In the first two books I was far more interested in the world the author has created than in the characters and plot, and it was only curiosity about how this world's history differed from our own that kept me going into book 2 and then on to book 3, by which time the characters had started to grow on me. Book 3 finished with a real cliff-hanger so I'm looking forward to the next one when it comes out.
>22 Kristelh: It's a different Russian agent, and she makes the Russian geneticist look like Mary Poppins. Seriously, this new Russian agent is a piece of work.
I did finish the second title in the Chronicles of St. Mary's series, A Symphony of Echoes (by Jodi Taylor) earlier this week. The series is about a team of time-traveling historians, sort of like a Magic Treehouse Adventure for adults! In this book, the team interacts with history (Queen Mary & Bothwell incident) as opposed to just observing. In doing so, they run the risk of creating a paradox: By altering history, you change the present/future. I can't say that this series is well written: Transitional bridges do not seem to be the writer's forte but the individual scene work is pretty good, and it's all fun!
I finished A wizard of Earthsea. To be honest, I was underwhelmed as I could not find it in me to like Ged or get interested in his journey.
I have just finished the third volume in the Earthsea Cycle, The Farthest Shore. This series is definitely dated and very different from the fantasies that are written today. Less action and far more philosophy.
I figure a trilogy constitutes a series? I picked up Exiles of ColSec and The caves of Klydor off the shelf after thirty years. This is YA and probably dystopian, too. Juvenile delinquents get sent on distant planets to start colonies there, but this time the shuttles crashes and the survivors have to fend for themselves.
Very competently written, but the plot is not very original and the books are very short, there's little time for worldbuilding. So no need to rush out and track down the final instalment.
Well, I'm kinda bummed that I didn't finish Moon is a Harsh Mistress in time. The revolution has started at least and I'm halfway through.
But . . . I'm reading Foxmask by Juliet Marillier which is part of her Children of the Light Isles series, and if I can carve out the time with a hammer and chisel it might just be time to read Lord of Emporers by Guy Gavriel Kay, one of my all-time favorite authors and a book I've had languishing on my TBR shelf for far too long.
>31 MissWatson: I should have mentioned in the opening post that trilogies definitely count as series here!
>33 DeltaQueen50: Thanks, Judy. There are so many of those to choose from!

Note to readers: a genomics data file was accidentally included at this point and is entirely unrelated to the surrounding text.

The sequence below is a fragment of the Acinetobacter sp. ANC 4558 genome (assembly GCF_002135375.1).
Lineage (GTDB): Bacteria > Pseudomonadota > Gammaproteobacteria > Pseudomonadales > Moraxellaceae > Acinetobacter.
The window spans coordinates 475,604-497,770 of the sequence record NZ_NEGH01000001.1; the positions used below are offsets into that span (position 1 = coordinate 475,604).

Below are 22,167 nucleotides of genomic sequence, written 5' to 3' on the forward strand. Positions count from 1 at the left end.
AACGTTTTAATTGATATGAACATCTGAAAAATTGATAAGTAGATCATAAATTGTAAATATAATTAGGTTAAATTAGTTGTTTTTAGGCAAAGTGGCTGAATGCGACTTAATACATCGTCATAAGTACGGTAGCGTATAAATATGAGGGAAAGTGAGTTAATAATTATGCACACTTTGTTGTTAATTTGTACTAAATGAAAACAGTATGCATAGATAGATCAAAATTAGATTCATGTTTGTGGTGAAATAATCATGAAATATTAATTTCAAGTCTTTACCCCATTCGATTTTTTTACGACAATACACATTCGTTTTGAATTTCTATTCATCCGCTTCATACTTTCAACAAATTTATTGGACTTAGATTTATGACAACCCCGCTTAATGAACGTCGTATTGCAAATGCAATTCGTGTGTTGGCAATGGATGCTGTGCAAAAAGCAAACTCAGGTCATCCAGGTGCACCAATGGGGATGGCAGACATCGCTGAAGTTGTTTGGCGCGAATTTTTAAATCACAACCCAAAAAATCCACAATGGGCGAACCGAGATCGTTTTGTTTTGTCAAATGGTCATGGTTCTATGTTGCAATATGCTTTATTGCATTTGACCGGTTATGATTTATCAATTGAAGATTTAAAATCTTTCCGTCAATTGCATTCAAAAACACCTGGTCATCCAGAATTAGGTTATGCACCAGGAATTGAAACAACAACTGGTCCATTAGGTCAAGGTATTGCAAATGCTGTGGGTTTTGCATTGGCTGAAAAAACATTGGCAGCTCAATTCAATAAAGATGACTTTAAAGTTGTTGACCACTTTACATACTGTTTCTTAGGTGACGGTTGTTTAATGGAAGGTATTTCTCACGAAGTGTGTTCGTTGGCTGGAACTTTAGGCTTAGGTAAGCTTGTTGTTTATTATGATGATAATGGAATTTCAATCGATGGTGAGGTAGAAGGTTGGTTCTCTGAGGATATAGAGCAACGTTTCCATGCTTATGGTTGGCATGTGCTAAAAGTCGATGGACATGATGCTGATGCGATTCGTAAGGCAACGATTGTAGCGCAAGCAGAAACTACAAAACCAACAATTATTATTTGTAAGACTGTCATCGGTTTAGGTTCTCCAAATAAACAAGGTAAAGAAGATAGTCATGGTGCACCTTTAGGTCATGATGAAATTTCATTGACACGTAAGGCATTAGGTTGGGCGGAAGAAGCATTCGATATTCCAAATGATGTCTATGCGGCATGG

Last week I read The Flowers of Vashnoi which is a new novella in the Vorkosigan series.
I've finished After the End by Amy Plum, the first book in an interesting YA series. I've also finished Golden Fool by Robin Hobb, book 2 of the Tawny Man Trilogy. It's been so long since I've visited this world, I had forgotten how much I enjoyed it. I might move onto book 3 as soon as I finish the mystery I'm working on, I usually like to take a bit of a break between books in a series, but I really want to read more of this world.
I've finished The Iron Khan, the fifth in Liz Williams' Detective Inspector Chen fantasy series set in an alternative Singapore. Also Cupcakes, Trinkets, and Other Deadly Magic, a pretty proto-typical urban fantasy but good light entertainment and the first of a series. Also the second in the Dido Kent historical mystery series set in the Regency period, A Gentleman of Fortune. Also Foiled, a YA graphic novel by Jane Yolen that is the first of a series. Finally, reread the Beka Cooper trilogy by Tamora Pierce. Actually, haven't read a book this month that ISN'T part of a series! Only the mystery doesn't fit this thread's parameters.
I have been away from LT for several weeks - partly due to the fact that I ended up succumbing to the draw of the Liaden series and read the remaining 9 or 10 of them during the final week of May! Now I have to try to wait patiently until the next book comes out :/
But since that was in May, I won't go into details about the books and instead talk about the other SF/fantasy series I have been indulging in:
This year I have been making my way through The Wheel of Time series and finished The Fires of Heaven (#5 in the series) a week ago. I missed the presence of Perrin in this one.